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Corporate Volunteering - Risk Management


20 April 2006 at 1:04 pm
Staff Reporter
The potential liabilities of an employer and a NFP organisation overlap and there can be considerable confusion about just who is liable if anything goes wrong, according to Volunteering Australia and Exxon Mobil.

Staff Reporter | 20 April 2006 at 1:04 pm


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Corporate Volunteering - Risk Management
20 April 2006 at 1:04 pm

The potential liabilities of an employer and a Not for Profit organisation overlap and there can be considerable confusion about just who is liable if anything goes wrong, according to a new brochure by Volunteering Australia and Exxon Mobil.

The publication called Insurance and Risk Management for Corporate Volunteers aims to minimise the risks involved for all parties by clarifying responsibilities and liabilities.

The brochure says that both the employer and the Not for Profit organisation should accept that in undertaking corporate volunteering programs, they each have responsibilities.

Both parties should ensure that:
1. volunteers are working within safe environments;
2. ambiguity about where responsibility lies is reduced as far
as is practical prior to the volunteers’ actual involvement;
3. there is adequate training and supervision for volunteers, and that appropriate policies are in place and made available to the volunteers; and
4. there is adequate insurance coverage for volunteers.

In addition, employers should consider the protection of their employees in undertaking volunteering work and either structure the program so that the volunteering activity clearly falls ‘within the course of employment’ (this term is explained in the following section) or consider giving the Not for Profit organisation an indemnity to reduce any additional burden connected to taking on corporate volunteers.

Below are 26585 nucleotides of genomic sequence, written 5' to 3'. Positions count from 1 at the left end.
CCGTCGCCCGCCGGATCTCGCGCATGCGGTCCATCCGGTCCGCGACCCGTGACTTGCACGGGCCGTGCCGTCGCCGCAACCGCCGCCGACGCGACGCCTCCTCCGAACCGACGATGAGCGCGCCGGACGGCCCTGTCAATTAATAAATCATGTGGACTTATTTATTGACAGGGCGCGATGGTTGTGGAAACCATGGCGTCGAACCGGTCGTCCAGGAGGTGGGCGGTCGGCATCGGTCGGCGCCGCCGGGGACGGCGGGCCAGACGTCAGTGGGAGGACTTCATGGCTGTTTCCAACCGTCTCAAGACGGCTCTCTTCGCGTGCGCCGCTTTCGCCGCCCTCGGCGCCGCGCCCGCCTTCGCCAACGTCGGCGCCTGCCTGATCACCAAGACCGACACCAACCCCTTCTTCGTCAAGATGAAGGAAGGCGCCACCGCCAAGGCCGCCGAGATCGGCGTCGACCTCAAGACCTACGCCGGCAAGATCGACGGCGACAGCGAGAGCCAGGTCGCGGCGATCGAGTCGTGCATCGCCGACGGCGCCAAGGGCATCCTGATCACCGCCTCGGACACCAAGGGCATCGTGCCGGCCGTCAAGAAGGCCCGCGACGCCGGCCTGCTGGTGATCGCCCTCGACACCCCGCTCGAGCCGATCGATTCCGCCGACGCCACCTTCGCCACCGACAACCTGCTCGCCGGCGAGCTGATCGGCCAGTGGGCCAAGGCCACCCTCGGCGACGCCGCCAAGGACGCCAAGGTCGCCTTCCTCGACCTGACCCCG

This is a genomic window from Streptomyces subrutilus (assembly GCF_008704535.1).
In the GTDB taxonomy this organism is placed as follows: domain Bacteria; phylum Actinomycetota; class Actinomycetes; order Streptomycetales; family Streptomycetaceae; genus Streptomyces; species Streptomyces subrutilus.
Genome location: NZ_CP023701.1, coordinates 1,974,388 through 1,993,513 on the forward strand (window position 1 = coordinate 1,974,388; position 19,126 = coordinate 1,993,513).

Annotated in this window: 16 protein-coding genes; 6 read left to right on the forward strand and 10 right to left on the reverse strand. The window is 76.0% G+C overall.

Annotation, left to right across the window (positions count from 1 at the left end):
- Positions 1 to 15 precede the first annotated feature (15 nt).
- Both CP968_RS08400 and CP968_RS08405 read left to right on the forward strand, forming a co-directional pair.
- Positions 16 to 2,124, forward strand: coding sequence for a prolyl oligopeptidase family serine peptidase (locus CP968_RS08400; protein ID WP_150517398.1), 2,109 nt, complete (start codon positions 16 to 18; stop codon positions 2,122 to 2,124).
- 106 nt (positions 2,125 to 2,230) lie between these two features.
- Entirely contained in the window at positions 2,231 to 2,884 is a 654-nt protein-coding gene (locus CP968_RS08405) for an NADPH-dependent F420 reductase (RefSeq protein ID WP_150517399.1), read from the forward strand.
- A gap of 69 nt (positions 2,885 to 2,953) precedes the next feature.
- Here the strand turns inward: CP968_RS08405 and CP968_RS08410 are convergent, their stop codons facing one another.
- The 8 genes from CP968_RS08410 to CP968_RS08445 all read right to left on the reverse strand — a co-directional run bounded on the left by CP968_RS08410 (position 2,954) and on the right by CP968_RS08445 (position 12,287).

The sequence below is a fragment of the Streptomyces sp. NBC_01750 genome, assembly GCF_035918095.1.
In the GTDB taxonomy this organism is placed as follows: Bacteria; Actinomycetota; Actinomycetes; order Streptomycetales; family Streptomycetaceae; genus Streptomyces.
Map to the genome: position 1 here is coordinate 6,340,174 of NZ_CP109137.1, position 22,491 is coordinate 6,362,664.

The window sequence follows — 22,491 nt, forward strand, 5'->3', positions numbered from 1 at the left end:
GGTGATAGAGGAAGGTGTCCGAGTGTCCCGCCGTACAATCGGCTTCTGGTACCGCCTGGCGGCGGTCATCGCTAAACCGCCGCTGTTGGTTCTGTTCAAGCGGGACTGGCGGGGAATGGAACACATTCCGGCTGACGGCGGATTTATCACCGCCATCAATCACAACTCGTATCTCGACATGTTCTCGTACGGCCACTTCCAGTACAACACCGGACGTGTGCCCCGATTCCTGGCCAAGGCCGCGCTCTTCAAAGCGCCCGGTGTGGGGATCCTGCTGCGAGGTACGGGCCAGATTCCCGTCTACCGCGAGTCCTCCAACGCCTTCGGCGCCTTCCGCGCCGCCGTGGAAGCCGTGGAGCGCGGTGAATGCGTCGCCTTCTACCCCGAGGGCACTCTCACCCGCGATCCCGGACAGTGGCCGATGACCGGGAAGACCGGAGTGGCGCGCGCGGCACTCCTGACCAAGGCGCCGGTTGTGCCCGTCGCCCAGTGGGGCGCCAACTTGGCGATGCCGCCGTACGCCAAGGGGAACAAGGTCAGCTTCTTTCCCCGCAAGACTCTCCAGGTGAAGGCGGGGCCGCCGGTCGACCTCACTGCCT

The guide says partnerships succeed when there is:
clarity as to where potential liability lies (this will involve determining if the activity is ‘within the course of employment’),
agreement as to which party accepts liability and in what circumstances, and
risk minimisation by spelling out the employer’s requirements for the safety, privacy, equal opportunity, training and supervision of their employees while engaged in volunteering activities.

Risk management is part of Volunteering Australia’s National Standards for Involving Volunteers.

VA says Applying systematic risk management processes and practices is part of best practice in volunteer management. Identifying the risks involved when engaging volunteers, or sending company employees out to a place of work which is outside their usual working arrangements, can help reduce the risk of liability.

This latest brochure sets out ways to reduce risk and liabilities for both the Not for Profit and the corporate employer.

Not for Profit organisations: Protecting your volunteers
Review your public liability, volunteer protection and any other relevant insurance policies to ensure they cover the risks and activities to be undertaken by the corporate volunteers, and disclose any agreements as to respective liability to your insurance broker to check they do not breach any part of your insurance policy.

If you believe that the corporate volunteers will be acting ‘within the course of employment’, confirm this with their employer and confirm that their employer’s insurance will cover its employees for injury when undertaking the volunteering activities.

Employers’ liability for their employees
Workers’ compensation legislation provides that employers are liable for injuries to employees where the employee is acting ‘within the course of employment’. Not-for-profit organisations and the corporate volunteers often presume corporate volunteers are covered by workers’ compensation but this may not always be the case.

Defining ‘within the course of employment’
The employer needs to be clear about whether the employees undertaking volunteering activities via its volunteering program are acting ‘within the course of employment’.

Volunteering Australia is hosting the Engage Series of workshops targeted at companies (April 27th 2006 ) and Not for Profits (April 28th 2006) to help assess the strengths and weaknesses of their volunteering programs.

If you would like more information on these workshops send us an email with the words Volunteering Australia workshops in the subject line to probono@probonoaustralia.com.au.

If you would like an electronic copy of the volunteer insurance guide in PDF format just send an email with the words Insurance and Risk Management for Corporate Volunteers in the subject line to corpnews@probonoaustralia.com.au.



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